Working abroad

i’m currently refining my plan to break into the game industry and thinking about some job applications even though I’m unlikely to succeed unless I aim low (seeing as how I have no previous experience).

Anyway, what I would like to know is how exactly does one get a job permit to work (and live) in another country?In particular the USA.

Assuming the company is interested in hiring me what does the USA require from me in order to let me in?

If anyone who is not from the US knows about how the system in his/her country works please share. The US is but one possibility. I already discarded Japan since it will probably be impossible for a beginner.


Don’t know where your from, but from my knowledge you need a “Green Card” thingy to work in America. Obtaining one however is no easy task, apparently (I dont even live in America so check out the cheek of me.).

Most countries however have a “skills list” however, which is a list of occupations and trades that country is experiencing a shortage of. So if Australia needs carpenters and happen to be a fully fledged carpenter, it counts for a lot. Thus you might want to look for programming jobs just to get in a particualr country with some form of income to be on a stable platform from which you can achieve your more game orienated goals.

Hope this helps.

I can’t say as I know anything definite Gehn, I was born in the US so it’s obviously not something I’ve needed to know and I have had no close relationship with anyone who’s had to go through the process.

The only thing I can recall picking up on a few times is that it’s usually even more difficult to obtain a work permit if you’re already in the country without one. I’ve heard stories of people being required to leave the country and wait till everything is cleared. That may simply be about the technicality of being in the US in a less than perfectly legal status, which would then make clearance impossible. So if you’re visiting you’ll need to get a job offer within some time frame I think. Since deportation never really happens without a specific reason people may stay indefinitely, but if they’re “technically” past the visitation window then they’re kinda screwed as far as becoming legal again.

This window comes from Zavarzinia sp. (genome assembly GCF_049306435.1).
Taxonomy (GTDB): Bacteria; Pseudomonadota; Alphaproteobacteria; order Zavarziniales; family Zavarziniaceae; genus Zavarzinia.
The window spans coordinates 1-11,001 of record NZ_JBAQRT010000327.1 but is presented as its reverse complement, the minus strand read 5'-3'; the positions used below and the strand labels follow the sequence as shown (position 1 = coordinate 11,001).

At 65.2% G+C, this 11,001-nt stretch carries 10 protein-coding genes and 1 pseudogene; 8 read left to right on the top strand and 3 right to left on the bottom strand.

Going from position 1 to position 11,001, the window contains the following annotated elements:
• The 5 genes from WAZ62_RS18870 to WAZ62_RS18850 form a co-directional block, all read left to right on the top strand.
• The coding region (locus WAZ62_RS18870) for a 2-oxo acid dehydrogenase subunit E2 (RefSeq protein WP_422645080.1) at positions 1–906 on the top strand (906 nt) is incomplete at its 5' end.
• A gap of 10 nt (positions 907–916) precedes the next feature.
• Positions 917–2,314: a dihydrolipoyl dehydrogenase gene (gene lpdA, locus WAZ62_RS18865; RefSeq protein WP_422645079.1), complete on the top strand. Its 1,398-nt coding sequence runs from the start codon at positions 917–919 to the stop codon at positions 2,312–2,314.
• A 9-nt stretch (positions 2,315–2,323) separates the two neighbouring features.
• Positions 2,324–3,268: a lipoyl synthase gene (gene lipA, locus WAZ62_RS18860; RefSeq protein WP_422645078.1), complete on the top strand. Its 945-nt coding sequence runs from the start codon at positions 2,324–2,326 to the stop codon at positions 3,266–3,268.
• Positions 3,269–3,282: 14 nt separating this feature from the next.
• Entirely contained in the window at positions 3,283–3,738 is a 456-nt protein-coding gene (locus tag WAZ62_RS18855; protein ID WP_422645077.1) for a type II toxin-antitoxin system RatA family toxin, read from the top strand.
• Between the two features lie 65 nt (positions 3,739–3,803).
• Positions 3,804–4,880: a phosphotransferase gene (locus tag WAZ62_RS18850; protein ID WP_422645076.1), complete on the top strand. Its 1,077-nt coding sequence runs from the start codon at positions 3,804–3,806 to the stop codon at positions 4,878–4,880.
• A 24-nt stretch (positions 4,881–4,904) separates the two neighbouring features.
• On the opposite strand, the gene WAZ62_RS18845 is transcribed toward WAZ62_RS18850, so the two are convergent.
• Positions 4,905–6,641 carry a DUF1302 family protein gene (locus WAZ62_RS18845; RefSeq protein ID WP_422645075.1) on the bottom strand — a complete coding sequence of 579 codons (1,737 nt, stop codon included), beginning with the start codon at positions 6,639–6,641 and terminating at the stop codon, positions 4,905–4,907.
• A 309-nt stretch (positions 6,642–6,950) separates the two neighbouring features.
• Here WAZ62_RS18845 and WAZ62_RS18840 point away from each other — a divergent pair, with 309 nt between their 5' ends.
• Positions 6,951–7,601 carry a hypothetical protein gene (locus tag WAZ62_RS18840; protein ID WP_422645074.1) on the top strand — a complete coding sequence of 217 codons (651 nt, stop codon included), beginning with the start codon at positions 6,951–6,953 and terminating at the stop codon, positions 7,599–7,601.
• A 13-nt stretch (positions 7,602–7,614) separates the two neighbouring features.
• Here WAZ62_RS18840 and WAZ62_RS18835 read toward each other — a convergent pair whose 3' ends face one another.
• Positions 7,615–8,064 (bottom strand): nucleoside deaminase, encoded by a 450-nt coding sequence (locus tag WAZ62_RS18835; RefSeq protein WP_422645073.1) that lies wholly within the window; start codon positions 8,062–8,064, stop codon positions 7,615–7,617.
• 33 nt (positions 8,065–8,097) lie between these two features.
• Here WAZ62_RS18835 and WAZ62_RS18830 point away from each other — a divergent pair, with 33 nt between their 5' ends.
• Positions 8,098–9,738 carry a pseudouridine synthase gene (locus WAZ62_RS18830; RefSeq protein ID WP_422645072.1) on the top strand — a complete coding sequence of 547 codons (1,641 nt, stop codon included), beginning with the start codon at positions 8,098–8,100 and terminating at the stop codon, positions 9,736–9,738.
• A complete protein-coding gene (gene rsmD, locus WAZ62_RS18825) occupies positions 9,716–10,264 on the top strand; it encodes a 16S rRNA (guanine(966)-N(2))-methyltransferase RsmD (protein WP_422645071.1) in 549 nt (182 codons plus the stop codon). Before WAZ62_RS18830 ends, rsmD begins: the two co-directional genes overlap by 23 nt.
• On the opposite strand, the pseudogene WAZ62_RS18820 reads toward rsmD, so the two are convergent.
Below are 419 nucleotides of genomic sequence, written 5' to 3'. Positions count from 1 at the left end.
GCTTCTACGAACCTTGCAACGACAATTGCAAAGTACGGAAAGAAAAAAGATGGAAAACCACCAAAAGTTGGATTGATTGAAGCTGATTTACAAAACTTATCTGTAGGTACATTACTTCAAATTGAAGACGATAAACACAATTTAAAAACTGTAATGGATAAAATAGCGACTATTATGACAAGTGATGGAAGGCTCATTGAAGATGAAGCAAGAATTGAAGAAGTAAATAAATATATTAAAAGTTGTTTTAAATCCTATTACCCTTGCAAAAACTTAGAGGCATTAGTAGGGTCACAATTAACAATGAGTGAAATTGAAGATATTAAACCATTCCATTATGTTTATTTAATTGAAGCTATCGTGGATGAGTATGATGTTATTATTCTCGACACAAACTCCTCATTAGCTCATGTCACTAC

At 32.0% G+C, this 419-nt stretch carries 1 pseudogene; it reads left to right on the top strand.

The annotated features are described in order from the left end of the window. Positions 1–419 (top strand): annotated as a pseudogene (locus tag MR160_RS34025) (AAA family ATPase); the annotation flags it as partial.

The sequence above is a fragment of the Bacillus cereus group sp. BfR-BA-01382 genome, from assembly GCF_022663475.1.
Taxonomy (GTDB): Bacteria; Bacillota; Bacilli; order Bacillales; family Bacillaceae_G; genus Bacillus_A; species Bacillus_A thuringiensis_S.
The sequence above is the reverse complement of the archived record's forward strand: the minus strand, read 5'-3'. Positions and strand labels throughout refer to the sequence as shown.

Regardless, the best possibility is to get a job offer in advance from a company, and they will likely be able to expedite the process and take care of everything for you anyway.

I meant to reply but I kind of forgot :anjou_embarassed:

Thanks for both of your replies. In the meantime I’ve been investigating a few possibilities. I pretty much gave up on the US for now as it is really difficult to get in, into the industry, unless you have a proven track record. Not the case and might not be desirable actually, depending on the situation.

As a citizen of an EU country I need no permits to work within EU space and I’ve been thinking about the UK (specifically) for quite a while.I’ll/I’ve be(en) sending some applications and whether I get feedback or not I’ll probably think in european terms from now on.

Canada is another possibility (actually it’s my favorite) and even though it’s easier than the US it’s still difficult from what I’ve read.

I am actually thinking of moving from the US to Canada in the future. I am unsure at the moment of how I will get there though.

Basically, I believe you must secure a job before you can legally live in the country. This requires you to have notable talent and something to show the company you wish to work for before they are at all likely to hire you? (More than a standard degree in computer science, I assume?) I am pretty sure that is how it works at least.
Kind of a tough situation of course! I imagine the industry being incredibly hard to get into. Good luck though!

The west coast is definitely a hot bed of video game jobs. There’s the Omnipresent Microsoft here in Western Washington, Bungee Studios and the smaller less known Flying Labs. If you care to venture south to California, you will find a wealth of game companies, but also a great deal of competition. As an American citizen, I haven’t the foggiest idea as to how an immigrant would get a work permit. I know that if you study abroad, you’re alright while you’re in school. Otherwise, I am not certain. I would advise you to perhaps check into the respective web pages of the companies you’re interested in and looking at their job openings. Some of them even have contact information, so you could ask them directly.

Also, be ready to present them with a website. That seems to be the industry standard, now. Prospective employers want to see your portfolio online.